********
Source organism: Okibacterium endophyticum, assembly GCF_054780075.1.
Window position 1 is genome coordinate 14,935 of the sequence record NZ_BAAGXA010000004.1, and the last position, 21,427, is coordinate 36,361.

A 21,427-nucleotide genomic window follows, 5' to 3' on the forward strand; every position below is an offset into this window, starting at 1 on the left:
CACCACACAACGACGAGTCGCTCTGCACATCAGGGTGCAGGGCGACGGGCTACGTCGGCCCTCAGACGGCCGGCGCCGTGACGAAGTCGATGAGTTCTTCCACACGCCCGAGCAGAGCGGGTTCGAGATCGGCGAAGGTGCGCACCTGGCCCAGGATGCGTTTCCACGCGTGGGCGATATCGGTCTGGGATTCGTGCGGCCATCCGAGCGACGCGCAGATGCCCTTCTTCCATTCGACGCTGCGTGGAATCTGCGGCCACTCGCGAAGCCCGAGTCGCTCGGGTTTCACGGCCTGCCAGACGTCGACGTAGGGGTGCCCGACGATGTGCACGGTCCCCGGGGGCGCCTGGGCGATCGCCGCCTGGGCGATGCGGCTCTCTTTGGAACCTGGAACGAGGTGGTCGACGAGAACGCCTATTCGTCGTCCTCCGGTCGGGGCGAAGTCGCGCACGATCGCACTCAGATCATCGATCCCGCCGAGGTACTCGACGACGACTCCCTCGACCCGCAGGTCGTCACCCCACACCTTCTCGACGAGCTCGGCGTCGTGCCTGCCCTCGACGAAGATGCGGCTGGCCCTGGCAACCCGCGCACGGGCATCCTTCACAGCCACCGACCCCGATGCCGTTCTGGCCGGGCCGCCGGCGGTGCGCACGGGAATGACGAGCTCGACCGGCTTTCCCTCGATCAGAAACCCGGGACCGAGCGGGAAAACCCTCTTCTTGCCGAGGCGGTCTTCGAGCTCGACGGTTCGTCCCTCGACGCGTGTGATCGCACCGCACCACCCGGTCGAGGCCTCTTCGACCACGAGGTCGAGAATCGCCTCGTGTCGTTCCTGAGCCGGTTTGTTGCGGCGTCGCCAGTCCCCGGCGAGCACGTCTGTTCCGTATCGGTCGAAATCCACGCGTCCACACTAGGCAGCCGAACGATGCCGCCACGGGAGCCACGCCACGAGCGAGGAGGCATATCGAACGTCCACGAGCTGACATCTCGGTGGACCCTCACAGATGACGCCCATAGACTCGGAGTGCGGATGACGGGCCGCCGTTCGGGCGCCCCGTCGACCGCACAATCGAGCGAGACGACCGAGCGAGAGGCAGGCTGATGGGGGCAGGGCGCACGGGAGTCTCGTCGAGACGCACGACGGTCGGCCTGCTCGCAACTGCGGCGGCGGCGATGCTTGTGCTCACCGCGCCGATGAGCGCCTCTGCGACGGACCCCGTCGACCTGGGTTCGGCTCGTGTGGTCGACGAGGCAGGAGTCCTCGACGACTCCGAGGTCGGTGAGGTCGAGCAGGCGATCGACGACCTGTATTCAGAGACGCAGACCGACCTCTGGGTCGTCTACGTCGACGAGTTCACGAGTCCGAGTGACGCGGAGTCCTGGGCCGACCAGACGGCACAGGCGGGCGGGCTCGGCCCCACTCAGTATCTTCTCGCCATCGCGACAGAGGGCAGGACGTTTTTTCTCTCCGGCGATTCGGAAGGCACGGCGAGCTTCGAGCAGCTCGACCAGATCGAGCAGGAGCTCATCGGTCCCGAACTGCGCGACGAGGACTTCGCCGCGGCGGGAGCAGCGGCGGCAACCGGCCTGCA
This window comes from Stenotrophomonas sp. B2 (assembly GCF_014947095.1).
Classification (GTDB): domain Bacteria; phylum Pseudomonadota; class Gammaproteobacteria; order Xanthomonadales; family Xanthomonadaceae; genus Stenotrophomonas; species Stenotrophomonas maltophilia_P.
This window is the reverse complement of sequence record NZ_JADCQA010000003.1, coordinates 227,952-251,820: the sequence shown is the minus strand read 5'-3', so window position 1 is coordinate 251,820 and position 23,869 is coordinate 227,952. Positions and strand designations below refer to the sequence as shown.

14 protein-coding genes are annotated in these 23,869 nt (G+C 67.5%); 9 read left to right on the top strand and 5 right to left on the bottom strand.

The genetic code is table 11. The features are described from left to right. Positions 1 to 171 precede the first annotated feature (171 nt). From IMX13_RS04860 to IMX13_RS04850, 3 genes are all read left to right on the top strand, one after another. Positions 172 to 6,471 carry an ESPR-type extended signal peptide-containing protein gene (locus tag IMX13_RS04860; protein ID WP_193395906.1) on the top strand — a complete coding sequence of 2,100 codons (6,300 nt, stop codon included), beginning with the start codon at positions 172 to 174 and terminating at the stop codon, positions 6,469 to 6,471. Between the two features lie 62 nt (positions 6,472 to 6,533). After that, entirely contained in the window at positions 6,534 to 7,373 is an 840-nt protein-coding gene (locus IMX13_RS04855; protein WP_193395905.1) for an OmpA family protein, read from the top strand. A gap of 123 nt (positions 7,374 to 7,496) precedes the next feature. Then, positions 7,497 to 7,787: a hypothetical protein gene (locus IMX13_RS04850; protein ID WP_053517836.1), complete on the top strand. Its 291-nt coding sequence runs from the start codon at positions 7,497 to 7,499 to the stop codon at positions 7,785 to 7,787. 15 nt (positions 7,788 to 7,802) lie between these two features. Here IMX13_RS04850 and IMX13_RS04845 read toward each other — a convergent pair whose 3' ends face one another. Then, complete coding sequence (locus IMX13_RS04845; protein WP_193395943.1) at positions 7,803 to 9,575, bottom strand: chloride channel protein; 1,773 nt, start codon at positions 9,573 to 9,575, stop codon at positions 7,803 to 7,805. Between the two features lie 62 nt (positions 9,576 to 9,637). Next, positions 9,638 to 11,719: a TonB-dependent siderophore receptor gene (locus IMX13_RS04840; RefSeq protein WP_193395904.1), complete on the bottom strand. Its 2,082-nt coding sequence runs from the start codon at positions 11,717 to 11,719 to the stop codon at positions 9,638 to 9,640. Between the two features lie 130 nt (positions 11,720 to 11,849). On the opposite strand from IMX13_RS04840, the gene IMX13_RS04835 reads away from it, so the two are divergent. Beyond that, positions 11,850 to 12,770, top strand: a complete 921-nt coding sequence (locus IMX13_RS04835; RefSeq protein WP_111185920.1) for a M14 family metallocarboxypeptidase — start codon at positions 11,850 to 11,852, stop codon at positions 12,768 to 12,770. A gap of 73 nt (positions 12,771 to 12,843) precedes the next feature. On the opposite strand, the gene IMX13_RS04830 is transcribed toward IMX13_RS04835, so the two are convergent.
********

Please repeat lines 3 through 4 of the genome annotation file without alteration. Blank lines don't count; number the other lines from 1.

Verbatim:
A 21,427-nucleotide genomic window follows, 5' to 3' on the forward strand; every position below is an offset into this window, starting at 1 on the left:
CACCACACAACGACGAGTCGCTCTGCACATCAGGGTGCAGGGCGACGGGCTACGTCGGCCCTCAGACGGCCGGCGCCGTGACGAAGTCGATGAGTTCTTCCACACGCCCGAGCAGAGCGGGTTCGAGATCGGCGAAGGTGCGCACCTGGCCCAGGATGCGTTTCCACGCGTGGGCGATATCGGTCTGGGATTCGTGCGGCCATCCGAGCGACGCGCAGATGCCCTTCTTCCATTCGACGCTGCGTGGAATCTGCGGCCACTCGCGAAGCCCGAGTCGCTCGGGTTTCACGGCCTGCCAGACGTCGACGTAGGGGTGCCCGACGATGTGCACGGTCCCCGGGGGCGCCTGGGCGATCGCCGCCTGGGCGATGCGGCTCTCTTTGGAACCTGGAACGAGGTGGTCGACGAGAACGCCTATTCGTCGTCCTCCGGTCGGGGCGAAGTCGCGCACGATCGCACTCAGATCATCGATCCCGCCGAGGTACTCGACGACGACTCCCTCGACCCGCAGGTCGTCACCCCACACCTTCTCGACGAGCTCGGCGTCGTGCCTGCCCTCGACGAAGATGCGGCTGGCCCTGGCAACCCGCGCACGGGCATCCTTCACAGCCACCGACCCCGATGCCGTTCTGGCCGGGCCGCCGGCGGTGCGCACGGGAATGACGAGCTCGACCGGCTTTCCCTCGATCAGAAACCCGGGACCGAGCGGGAAAACCCTCTTCTTGCCGAGGCGGTCTTCGAGCTCGACGGTTCGTCCCTCGACGCGTGTGATCGCACCGCACCACCCGGTCGAGGCCTCTTCGACCACGAGGTCGAGAATCGCCTCGTGTCGTTCCTGAGCCGGTTTGTTGCGGCGTCGCCAGTCCCCGGCGAGCACGTCTGTTCCGTATCGGTCGAAATCCACGCGTCCACACTAGGCAGCCGAACGATGCCGCCACGGGAGCCACGCCACGAGCGAGGAGGCATATCGAACGTCCACGAGCTGACATCTCGGTGGACCCTCACAGATGACGCCCATAGACTCGGAGTGCGGATGACGGGCCGCCGTTCGGGCGCCCCGTCGACCGCACAATCGAGCGAGACGACCGAGCGAGAGGCAGGCTGATGGGGGCAGGGCGCACGGGAGTCTCGTCGAGACGCACGACGGTCGGCCTGCTCGCAACTGCGGCGGCGGCGATGCTTGTGCTCACCGCGCCGATGAGCGCCTCTGCGACGGACCCCGTCGACCTGGGTTCGGCTCGTGTGGTCGACGAGGCAGGAGTCCTCGACGACTCCGAGGTCGGTGAGGTCGAGCAGGCGATCGACGACCTGTATTCAGAGACGCAGACCGACCTCTGGGTCGTCTACGTCGACGAGTTCACGAGTCCGAGTGACGCGGAGTCCTGGGCCGACCAGACGGCACAGGCGGGCGGGCTCGGCCCCACTCAGTATCTTCTCGCCATCGCGACAGAGGGCAGGACGTTTTTTCTCTCCGGCGATTCGGAAGGCACGGCGAGCTTCGAGCAGCTCGACCAGATCGAGCAGGAGCTCATCGGTCCCGAACTGCGCGACGAGGACTTCGCCGCGGCGGGAGCAGCGGCGGCAACCGGCCTGCA